It's all aboard in Ellicott City

Holiday Festival of Trains at museum is on track for its November opening

October 27, 2006|By Sandy Alexander | Sandy Alexander,SUN REPORTER

Surrounded by cans of spray paint, a staple gun, a utility knife and jars of fuzzy green foam "ground cover," Tony Zingarelli perched on a wooden platform in the car house of the B&O Railroad Museum's Ellicott City Station and carefully glued strips of cardboard to the side of a papier mache mountain.

In the coming weeks, the cardboard will be covered in layers of newspaper coated with a mixture of quick-setting drywall compound and water. That structure will then be painted, forested with miniature trees and criss-crossed by train tracks to become one part of a 252-square-foot display for the museum's Holiday Festival of Trains.

From Nov. 24 through Jan. 28, thousands of visitors will stream onto a narrow walkway around the model and watch as many as a dozen trains zoom around a 5-foot-tall mountain peak, a broad valley, bridges, tunnels, towns and - new this year - a curved aqueduct.

Before that happens, a three-man construction team and several more volunteers are spending the weeks between Labor Day and Thanksgiving creating the miniature world.

"Every year, it gets changed," said Tom Sellars of Catonsville, who has worked on the display for 18 years. "The whole object of what we do is to draw people back year after year."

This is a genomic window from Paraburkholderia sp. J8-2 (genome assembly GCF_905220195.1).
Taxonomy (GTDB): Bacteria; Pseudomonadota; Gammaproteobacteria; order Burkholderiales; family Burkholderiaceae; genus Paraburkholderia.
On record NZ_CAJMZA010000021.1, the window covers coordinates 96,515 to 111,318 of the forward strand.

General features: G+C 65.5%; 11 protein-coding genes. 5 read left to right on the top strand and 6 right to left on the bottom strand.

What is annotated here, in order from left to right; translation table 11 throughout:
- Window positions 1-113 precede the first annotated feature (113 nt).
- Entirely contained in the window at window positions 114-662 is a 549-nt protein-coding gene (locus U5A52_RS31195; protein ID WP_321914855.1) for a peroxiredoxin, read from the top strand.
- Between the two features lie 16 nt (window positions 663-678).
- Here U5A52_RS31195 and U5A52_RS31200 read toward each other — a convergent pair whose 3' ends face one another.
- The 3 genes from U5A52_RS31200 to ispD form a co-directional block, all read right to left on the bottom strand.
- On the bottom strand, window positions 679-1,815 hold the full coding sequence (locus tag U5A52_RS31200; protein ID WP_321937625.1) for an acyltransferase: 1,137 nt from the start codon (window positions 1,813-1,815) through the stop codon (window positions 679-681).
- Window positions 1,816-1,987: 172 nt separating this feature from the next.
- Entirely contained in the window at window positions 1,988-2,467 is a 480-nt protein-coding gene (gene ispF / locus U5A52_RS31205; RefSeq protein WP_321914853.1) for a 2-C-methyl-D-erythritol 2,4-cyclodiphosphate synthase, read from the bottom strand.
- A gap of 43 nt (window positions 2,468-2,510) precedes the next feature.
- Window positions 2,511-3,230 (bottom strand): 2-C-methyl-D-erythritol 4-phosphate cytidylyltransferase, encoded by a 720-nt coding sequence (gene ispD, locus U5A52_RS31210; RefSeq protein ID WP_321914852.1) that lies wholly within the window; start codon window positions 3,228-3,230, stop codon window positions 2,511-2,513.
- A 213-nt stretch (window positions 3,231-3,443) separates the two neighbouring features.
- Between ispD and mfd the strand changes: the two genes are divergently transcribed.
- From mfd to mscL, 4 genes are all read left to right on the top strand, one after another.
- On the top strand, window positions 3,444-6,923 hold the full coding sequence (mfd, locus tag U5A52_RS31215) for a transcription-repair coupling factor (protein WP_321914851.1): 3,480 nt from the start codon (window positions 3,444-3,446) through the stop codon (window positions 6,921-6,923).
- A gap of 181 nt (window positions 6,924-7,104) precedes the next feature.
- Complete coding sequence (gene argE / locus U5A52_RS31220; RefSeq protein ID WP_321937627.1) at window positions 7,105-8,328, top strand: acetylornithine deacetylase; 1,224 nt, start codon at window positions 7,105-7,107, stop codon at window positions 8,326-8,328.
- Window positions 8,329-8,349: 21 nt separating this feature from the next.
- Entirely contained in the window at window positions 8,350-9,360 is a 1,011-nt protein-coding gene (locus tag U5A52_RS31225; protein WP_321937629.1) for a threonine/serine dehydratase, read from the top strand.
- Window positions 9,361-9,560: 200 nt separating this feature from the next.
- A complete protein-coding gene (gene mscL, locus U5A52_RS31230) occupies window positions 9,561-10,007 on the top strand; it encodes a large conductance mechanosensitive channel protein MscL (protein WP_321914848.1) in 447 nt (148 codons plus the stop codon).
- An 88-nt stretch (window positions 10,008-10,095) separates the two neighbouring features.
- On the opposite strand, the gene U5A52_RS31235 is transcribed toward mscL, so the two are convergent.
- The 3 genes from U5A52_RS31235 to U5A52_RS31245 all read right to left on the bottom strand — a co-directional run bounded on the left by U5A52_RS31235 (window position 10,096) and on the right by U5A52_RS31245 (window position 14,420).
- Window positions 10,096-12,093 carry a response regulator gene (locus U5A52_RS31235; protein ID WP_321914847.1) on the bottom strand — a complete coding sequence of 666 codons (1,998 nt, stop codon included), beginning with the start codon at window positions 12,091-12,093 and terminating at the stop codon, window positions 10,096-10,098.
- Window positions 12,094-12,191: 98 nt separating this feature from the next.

Sellars said the design begins with an overall concept and then, "we're just winging it from there. ... We just do it as we go."

Zingarelli, of Perry Hall, said Sellars is the chief carpenter while he takes advantage of his smaller build to "get in all the tight spots" and touch up the many details.

Larry Harrington of Kingsville is the trio's electronics expert who gets the trains, crossings, lights and other automated elements to work with the turn of a key.

The museum's festivities will feature a Thomas the Tank Engine display, a smaller "N" scale train layout being constructed off-site by another group of volunteers and an exhibit on scale models and toy trains.

"It's the biggest exhibit that we have [at the Ellicott City museum]," said Dave Shackelford, the chief curator. He estimated that in previous years, half of the Ellicott City site's 25,000 visitors came during the holiday time.

This year, he expects even larger numbers because the Baltimore and Ohio Railroad Museum in the city took over management of the Howard County museum in February, and members receive free membership to both locations. The downtown site has a holiday train festival, as well.

The visitors make the hours of work - often late into the night during the final "crunch time" - worthwhile, Sellars said.

"That's what it's for," he said, "the kids and the big kids."

sandy.alexander@baltsun.com

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